Effect of transcutaneous electrical nerve stimulation on pain, function, and quality of life in fibromyalgia: A double-blind randomized clinical trial

Brian Noehren, Dana L. Dailey, Barbara A. Rakel, Carol G.T. Vance, Miriam B. Zimmerman, Leslie J. Crofford, Kathleen A. Sluka

Research output: Contribution to journalArticlepeer-review

31 Scopus citations

Abstract

Background. Fibromyalgia is a common chronic pain condition that has a significant impact on quality of life and often leads to disability. To date, there have been few well-controlled trials assessing the utility of nonpharmacological treatment modalities such as transcutaneous electrical nerve stimulation (TENS) in the management of pain and improvement in function in individuals with fibromyalgia.

Objectives. The purpose of this study will be to complete a long-term, multicenter study to assess the effects of TENS in women with fibromyalgia.

Design. This will be a phase II randomized, double-blind, placebo-controlled, multicenter clinical trial.

Participants. Three hundred forty-three participants with fibromyalgia will be recruited for this study.

Intervention. Participants will be randomly assigned to 1 of 3 groups: the intervention (TENS), placebo, or no treatment. After completing the randomized period, all participants will receive the intervention for 1 month. The participants will be asked to use TENS at the highest tolerable level for at least 2 hours daily during physical activity.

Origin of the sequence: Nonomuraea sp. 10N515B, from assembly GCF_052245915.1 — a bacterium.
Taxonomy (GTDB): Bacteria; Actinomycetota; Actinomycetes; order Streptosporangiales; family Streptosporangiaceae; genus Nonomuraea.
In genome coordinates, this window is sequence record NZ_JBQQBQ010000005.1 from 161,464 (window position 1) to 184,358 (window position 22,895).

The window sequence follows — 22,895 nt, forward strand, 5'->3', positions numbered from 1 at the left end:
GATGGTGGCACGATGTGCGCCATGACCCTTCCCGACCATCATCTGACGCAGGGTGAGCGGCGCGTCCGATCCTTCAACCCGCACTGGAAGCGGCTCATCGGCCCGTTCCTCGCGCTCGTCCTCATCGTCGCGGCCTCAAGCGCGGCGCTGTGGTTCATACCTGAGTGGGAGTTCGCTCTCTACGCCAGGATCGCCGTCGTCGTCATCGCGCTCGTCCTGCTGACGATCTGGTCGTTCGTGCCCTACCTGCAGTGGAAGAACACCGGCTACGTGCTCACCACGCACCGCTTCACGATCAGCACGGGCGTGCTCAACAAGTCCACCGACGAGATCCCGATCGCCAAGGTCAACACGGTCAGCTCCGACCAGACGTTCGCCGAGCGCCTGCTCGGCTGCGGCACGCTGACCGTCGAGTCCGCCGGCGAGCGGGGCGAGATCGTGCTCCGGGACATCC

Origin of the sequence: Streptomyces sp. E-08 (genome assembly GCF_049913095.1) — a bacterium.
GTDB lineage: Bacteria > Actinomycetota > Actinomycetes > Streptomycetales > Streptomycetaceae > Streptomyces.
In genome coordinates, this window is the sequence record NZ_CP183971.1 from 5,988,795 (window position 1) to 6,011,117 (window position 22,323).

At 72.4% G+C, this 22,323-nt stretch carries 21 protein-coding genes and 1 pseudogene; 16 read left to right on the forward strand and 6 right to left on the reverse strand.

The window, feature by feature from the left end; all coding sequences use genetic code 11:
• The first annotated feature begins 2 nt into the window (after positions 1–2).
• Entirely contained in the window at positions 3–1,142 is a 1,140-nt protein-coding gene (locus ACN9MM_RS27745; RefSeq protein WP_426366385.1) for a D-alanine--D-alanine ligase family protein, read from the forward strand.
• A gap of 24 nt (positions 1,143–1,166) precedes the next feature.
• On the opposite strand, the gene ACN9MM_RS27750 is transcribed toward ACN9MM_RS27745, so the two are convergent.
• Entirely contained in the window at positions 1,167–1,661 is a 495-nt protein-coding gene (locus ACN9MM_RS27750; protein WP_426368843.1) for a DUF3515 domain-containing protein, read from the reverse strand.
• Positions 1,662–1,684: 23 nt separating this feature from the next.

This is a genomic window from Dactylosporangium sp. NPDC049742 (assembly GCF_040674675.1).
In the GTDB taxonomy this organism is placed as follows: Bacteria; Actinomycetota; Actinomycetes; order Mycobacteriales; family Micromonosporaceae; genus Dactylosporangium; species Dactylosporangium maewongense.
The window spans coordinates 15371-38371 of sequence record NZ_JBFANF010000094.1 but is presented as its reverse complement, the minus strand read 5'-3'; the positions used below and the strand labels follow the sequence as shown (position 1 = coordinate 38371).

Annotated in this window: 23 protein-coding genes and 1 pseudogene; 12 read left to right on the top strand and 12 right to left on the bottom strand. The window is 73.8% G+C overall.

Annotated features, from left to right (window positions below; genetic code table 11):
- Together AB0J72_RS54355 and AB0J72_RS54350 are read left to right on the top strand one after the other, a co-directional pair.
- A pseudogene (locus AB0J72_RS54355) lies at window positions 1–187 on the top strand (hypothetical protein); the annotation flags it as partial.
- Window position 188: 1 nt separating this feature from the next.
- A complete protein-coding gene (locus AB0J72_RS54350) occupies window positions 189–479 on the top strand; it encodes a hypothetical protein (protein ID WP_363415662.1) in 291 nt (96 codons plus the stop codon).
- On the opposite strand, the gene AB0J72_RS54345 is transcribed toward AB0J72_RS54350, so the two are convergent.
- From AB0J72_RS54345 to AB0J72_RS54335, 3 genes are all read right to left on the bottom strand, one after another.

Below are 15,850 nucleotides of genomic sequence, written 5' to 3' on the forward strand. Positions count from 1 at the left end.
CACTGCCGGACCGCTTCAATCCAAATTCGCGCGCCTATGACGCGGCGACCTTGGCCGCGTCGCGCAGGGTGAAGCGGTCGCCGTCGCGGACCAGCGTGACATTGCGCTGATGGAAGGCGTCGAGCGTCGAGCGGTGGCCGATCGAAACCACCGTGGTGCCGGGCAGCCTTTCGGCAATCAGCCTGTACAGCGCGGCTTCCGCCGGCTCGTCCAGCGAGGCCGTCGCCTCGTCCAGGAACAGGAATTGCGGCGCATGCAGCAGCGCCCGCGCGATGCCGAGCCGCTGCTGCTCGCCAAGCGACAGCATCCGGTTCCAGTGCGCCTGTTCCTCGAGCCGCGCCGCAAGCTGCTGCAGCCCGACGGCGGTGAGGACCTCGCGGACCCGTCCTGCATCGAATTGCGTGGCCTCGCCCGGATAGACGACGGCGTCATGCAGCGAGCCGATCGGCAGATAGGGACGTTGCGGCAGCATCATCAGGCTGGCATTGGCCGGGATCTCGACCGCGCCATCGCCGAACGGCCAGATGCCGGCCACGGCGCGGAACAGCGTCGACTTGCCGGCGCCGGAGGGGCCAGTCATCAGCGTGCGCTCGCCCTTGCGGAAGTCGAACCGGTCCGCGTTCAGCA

Measurements. The primary outcome will be pain with movement, with secondary outcomes assessing functional abilities, patient-reported outcomes, and quantitative sensory testing.

Limitations. Because having participants refrain from their typical medications is not practical, their usage and any change in medication use will be recorded.

Conclusions. The results of this study will provide some of the first evidence from a large-scale, double-blind, placebo-controlled trial on the effectiveness of TENS on pain control and quality-of-life changes in patients with fibromyalgia.

Original languageEnglish
Pages (from-to)29-140
Number of pages112
JournalPhysical Therapy
Volume95
Issue number1
DOIs
StatePublished - Jan 1 2015

Bibliographical note

Publisher Copyright:
© 2015 American Physical Therapy Association.

ASJC Scopus subject areas

  • General Medicine

Fingerprint

Dive into the research topics of 'Effect of transcutaneous electrical nerve stimulation on pain, function, and quality of life in fibromyalgia: A double-blind randomized clinical trial'. Together they form a unique fingerprint.

Cite this